A system of hardware devices organized by
function
Input
Keyboards, touch screens, pens, electronic mice,
optical scanners
Converts data into electronic form for entry into
computer system

Processing
Central Processing Unit (CPU)
CPU subunits: arithmetic-logic and control unit

3-20

Computer System Concept


Output
Video display units, printers, audio response units,
and so on
Converts electronic information into humanintelligible form

Storage
Primary storage (memory)
Secondary storage (disk drives)

Control
CPU controls other components of the system

3-21

Computer System Concept

3-22

Computer Processing Speeds


Early computers
Milliseconds (thousandths of a second)
Microseconds (millionths of a second)

Current computers
Nanoseconds (billionth of a second)
Picoseconds (trillionth of a second)

Program instruction processing speeds


Megahertz (millions of cycles per second)
Gigahertz (billions of cycles per second)
Commonly called the clock speed

3-23

Computer Processing Speeds


Throughput
The ability to perform useful computation or data
processing assignments during a given period

Speed is dependant on
Size of circuitry paths (buses) that interconnect
microprocessor components
Capacity of instruction processing registers
Use of high-speed cache memory
Use of specialized microprocessor, such as math
coprocessor
3-24

Moores Law
A doubling in the number of transistors per
integrated circuit every 18 to 24 months
Originally observed in 1965, it holds true today

Common corollary of Moores Law


Computing prices will be cut in half every 18 to
24 months
This has been consistently accurate
Applies to cost of storage as well

3-25

Moores Law

3-26

Case 2: Apple Computer


Apple dropped from market leader to niche
player due to
Closed systems with proprietary hardware and
software
Incompatibility with PC applications
Competition from Microsofts Windows OS,
which was mass-marketing to PC manufacturers

Also a closed system, iPod has most of market


Struck copy-protection agreements with music
companies

3-27

Case Study Questions


Do you agree that Apple will dominate the
digital music market for years to come?
Can the technology and business strategies Steve
Jobs implemented with the closed system of the
iPod be applied successfully to the iMac and
other Apple closed-system computer products?
Will the cachet of the iPod and the capabilities
of Boot Camp and the Leopard version of
Apples OS X lure more Windows PC users to
the Mac lineup of desktops and portables?
3-28

Peripherals
Peripheral is a generic name for all input,
output, and secondary storage devices
Parts of the computer system, but not the CPU
Are all online devices

Online devices
Separate from the CPU, but electronically
connected to and controlled by it

Offline devices
Separate from and not under the control of the
CPU
3-29

Peripherals Advice

3-30

Input Technologies
Keyboard
Still most widely used input device

Graphical User Interface (GUI)


Icons, menus, windows, buttons, bars
Selected with pointing devices

Electronic Mouse
Most popular pointing device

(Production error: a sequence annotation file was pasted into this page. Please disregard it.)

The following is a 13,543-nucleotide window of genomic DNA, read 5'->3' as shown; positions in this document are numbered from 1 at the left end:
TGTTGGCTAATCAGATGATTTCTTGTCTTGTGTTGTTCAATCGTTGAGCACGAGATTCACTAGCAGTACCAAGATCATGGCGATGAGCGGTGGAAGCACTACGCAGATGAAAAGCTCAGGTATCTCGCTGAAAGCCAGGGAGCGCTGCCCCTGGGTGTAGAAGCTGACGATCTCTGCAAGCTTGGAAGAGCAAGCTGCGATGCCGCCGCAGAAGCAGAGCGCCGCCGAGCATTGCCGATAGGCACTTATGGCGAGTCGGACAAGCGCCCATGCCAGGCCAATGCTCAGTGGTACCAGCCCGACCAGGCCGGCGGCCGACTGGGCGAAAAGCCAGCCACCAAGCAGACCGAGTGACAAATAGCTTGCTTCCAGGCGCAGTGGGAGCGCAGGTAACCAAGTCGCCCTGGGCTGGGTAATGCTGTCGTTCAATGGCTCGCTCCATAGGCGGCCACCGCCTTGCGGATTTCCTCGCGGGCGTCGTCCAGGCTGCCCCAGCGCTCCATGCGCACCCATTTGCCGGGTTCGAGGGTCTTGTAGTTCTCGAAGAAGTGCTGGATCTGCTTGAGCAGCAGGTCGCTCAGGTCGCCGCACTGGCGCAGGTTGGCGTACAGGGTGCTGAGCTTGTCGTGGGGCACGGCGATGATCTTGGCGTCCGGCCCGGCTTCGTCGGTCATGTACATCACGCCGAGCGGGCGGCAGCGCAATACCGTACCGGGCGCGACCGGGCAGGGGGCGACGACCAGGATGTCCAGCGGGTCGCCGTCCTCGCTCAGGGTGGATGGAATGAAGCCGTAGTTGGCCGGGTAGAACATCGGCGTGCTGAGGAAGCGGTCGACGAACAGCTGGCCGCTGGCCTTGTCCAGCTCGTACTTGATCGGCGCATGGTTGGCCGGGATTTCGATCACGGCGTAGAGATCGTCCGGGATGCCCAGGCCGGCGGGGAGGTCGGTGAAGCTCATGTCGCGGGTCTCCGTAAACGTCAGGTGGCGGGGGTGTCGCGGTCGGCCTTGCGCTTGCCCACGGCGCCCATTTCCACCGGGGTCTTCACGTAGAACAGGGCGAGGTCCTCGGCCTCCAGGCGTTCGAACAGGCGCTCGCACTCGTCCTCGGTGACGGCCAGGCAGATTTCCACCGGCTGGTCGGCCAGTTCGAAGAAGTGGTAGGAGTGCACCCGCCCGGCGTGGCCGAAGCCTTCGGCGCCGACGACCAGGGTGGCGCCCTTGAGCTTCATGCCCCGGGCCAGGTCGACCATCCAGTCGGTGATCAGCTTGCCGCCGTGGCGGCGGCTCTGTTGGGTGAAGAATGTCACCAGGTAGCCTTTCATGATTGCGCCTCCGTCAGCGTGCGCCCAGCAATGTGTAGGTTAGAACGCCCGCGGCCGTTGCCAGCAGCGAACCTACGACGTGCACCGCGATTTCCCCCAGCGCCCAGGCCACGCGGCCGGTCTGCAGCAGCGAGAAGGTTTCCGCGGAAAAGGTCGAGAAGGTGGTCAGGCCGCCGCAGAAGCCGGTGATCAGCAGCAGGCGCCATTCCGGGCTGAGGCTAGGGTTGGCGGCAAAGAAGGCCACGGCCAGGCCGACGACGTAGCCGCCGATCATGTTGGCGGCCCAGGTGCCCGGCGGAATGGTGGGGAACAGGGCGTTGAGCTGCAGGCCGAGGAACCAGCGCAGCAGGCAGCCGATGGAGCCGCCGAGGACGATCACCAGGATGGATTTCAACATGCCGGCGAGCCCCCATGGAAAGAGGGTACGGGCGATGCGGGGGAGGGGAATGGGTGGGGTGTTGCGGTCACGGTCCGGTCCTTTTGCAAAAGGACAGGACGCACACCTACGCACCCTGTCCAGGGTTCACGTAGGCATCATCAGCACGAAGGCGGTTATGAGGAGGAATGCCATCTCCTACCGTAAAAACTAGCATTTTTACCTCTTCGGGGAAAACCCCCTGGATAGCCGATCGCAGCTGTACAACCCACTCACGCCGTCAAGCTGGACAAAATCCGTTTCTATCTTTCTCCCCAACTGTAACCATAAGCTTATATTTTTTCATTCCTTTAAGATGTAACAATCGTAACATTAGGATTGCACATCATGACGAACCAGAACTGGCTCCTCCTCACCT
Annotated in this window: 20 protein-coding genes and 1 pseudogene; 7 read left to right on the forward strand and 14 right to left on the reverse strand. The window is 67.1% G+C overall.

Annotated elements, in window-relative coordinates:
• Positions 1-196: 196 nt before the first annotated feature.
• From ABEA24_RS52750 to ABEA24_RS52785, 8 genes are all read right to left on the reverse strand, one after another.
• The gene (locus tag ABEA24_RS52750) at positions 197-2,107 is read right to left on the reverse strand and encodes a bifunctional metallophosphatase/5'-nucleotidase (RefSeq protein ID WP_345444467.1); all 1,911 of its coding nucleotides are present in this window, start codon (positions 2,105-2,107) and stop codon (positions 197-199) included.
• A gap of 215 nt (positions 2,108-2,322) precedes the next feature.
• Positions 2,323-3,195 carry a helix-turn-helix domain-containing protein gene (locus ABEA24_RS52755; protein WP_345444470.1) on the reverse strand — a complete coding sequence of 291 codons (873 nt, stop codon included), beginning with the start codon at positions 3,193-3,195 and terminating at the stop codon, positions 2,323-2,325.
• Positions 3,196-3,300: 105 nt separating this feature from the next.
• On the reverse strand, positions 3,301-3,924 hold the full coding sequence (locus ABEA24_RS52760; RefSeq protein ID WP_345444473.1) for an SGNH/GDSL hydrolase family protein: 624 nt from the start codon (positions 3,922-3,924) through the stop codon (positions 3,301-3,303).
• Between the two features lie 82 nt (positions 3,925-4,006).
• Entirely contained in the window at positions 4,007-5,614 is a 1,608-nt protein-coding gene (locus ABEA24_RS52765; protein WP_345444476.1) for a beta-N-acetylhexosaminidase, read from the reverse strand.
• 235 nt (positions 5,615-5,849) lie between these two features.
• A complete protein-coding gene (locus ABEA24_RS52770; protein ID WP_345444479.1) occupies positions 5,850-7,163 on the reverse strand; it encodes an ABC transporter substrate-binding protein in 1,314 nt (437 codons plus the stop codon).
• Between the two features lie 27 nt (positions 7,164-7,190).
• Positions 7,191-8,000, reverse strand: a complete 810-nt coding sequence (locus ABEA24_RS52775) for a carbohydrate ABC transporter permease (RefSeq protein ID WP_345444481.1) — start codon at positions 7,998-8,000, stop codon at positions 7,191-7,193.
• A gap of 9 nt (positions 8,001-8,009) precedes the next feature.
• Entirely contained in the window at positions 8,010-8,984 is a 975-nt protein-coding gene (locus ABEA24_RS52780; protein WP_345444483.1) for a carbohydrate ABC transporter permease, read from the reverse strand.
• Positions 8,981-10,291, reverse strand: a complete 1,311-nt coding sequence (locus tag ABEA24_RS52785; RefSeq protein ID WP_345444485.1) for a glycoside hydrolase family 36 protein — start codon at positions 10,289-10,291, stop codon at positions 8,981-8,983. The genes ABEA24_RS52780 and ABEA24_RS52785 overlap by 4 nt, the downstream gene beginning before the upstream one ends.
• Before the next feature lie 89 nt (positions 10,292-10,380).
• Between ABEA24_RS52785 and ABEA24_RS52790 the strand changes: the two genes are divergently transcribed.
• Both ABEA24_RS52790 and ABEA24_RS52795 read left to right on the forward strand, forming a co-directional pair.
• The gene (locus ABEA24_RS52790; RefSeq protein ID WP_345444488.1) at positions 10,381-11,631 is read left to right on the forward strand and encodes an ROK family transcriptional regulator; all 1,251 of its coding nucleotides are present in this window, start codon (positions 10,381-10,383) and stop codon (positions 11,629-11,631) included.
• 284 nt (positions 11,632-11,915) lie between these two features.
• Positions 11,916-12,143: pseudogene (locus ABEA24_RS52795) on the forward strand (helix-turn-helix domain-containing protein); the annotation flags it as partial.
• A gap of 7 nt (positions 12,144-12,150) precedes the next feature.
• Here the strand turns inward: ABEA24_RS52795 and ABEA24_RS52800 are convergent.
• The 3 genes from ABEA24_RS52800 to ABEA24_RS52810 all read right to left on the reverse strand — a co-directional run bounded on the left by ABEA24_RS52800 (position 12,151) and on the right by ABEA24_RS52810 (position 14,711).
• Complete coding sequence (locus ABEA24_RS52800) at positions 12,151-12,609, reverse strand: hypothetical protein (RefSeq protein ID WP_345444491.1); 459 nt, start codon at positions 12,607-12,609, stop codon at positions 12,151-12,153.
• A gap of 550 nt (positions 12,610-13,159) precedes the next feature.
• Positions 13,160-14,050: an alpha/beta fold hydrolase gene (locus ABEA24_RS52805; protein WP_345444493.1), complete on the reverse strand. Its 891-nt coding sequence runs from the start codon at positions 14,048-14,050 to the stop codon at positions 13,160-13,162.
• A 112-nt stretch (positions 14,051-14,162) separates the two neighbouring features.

Pressing mouse buttons initiates
activity represented by the icon
selected
3-31

Input Technologies
Trackball
Stationary device, similar to mouse
Roller ball moves cursor on screen

Pointing Stick
Small eraser-head device
embedded in keyboard
Cursor moves in the
direction of the pressure
placed on the stick

3-32

Input Technologies
Touchpad
Small, rectangular, touch-sensitive surface
Usually on keyboard
Cursor moves in direction your finger moves

Touch Screen
Use computer by touching
screen
Screen emits a grid of
infrared beams, sound waves,
or electric current
Grid is broken when screen is touched
3-33

Pen-Based Computing
Used in Tablet PCs and PDAs
Pressure-sensitive layer, similar
to touch screen, under liquid
crystal display screen
Software digitizes handwriting,
hand printing, and hand drawing

3-34

Speech Recognition Systems


Speech be the future of data entry
Easiest, most natural means of human
communication

Recognizing speech patterns


Discrete required pauses between each word
Continuous speech recognition software (CSR)
recognized continuous, conversationally paced
speech

3-35

Speech Recognition Software


Speech recognition systems digitize, analyze,
and classify speech and sound patterns
Compares to a database of sound patterns in its
vocabulary
Passes recognized words to the application
software
Typically requires voice recognition training

Speaker-independent voice recognition systems


Allows computer to recognize words from a voice
it has never heard before
Typically used in voice-messaging computers
3-36

Optical Scanning
Devices read text or graphics and convert them
into digital input for a computers
Enables direct entry of data from source
documents

A document management library system


Scans documents, then organizes and stores them
for easy reference or retrieval

3-37

Optical Scanning
Scanners
Compact desktop models are popular for low
cost and ease of use
Larger, more expensive flatbed scanners are
faster and provide high-resolution color scanning

Optical Character Recognition (OCR)


Software that reads characters and codes
Used to real merchandise tags, sort mail,
score tests
Optical scanning wands read bar codes

3-38

Other Input Technologies


Magnetic Stripe
Reads the magnetic stripe on credit cards

Smart Cards
Microprocessor chip and memory on credit card
Use more in Europe than in the U.S.

Digital Cameras
Allows you to shoot, store, and download photos
or full-motion video with audio into the PC
Images and audio can then be edited or enhanced

3-39

Other Input Technologies


Magnetic Ink Character Recognition (MICR)
Used by banks to magnetically read checks and
deposit slips
Requires an iron oxide-based ink
Reader-sorter equipment magnetizes the ink, then